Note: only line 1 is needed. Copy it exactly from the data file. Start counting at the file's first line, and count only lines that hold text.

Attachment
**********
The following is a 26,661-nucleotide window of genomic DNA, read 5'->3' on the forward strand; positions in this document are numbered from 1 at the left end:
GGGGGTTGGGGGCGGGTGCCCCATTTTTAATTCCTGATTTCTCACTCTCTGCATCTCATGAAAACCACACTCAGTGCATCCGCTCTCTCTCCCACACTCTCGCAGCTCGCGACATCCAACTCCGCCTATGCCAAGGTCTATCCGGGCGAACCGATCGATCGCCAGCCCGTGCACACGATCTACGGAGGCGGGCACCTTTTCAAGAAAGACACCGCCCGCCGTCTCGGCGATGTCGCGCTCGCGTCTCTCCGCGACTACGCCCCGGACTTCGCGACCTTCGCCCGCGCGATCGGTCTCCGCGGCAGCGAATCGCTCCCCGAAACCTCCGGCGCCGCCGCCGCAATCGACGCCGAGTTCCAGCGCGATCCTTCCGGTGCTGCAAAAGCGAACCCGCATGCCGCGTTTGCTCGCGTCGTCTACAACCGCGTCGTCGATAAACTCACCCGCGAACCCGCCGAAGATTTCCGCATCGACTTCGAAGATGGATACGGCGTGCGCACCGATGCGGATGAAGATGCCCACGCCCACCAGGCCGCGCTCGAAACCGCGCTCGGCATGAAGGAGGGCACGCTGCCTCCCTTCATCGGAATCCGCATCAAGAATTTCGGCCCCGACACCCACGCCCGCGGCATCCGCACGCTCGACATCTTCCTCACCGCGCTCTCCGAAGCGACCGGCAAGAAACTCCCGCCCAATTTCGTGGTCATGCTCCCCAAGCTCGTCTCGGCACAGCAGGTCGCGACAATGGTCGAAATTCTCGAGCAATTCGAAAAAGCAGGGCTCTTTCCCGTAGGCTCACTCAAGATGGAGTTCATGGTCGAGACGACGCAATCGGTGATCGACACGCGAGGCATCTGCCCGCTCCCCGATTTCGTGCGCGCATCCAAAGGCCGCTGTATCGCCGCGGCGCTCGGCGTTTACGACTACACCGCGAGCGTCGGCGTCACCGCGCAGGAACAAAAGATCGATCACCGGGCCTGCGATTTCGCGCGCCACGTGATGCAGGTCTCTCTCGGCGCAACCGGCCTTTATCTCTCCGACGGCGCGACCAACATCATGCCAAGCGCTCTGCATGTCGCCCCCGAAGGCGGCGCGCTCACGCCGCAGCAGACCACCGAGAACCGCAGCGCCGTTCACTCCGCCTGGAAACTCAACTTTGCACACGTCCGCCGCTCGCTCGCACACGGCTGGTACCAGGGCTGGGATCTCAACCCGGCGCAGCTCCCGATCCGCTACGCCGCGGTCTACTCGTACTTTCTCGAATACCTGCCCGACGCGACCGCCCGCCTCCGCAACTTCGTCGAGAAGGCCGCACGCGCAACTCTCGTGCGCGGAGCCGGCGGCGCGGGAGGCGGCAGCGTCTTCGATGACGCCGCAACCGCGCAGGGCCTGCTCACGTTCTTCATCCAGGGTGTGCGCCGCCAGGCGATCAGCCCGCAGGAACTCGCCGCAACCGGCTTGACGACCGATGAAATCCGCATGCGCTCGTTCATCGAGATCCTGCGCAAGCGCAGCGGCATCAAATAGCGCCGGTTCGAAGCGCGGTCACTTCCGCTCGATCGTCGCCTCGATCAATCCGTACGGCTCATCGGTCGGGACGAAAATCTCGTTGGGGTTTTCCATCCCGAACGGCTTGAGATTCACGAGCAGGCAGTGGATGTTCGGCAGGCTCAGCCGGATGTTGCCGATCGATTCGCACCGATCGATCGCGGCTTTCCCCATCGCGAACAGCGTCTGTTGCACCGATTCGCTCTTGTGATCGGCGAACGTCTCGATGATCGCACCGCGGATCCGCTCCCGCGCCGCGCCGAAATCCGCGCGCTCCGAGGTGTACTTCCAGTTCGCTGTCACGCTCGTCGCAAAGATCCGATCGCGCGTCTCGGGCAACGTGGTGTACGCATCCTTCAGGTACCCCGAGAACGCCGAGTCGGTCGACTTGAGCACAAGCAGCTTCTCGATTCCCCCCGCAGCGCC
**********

The following is a 26,661-nucleotide window of genomic DNA, read 5'->3' on the forward strand; positions in this document are numbered from 1 at the left end: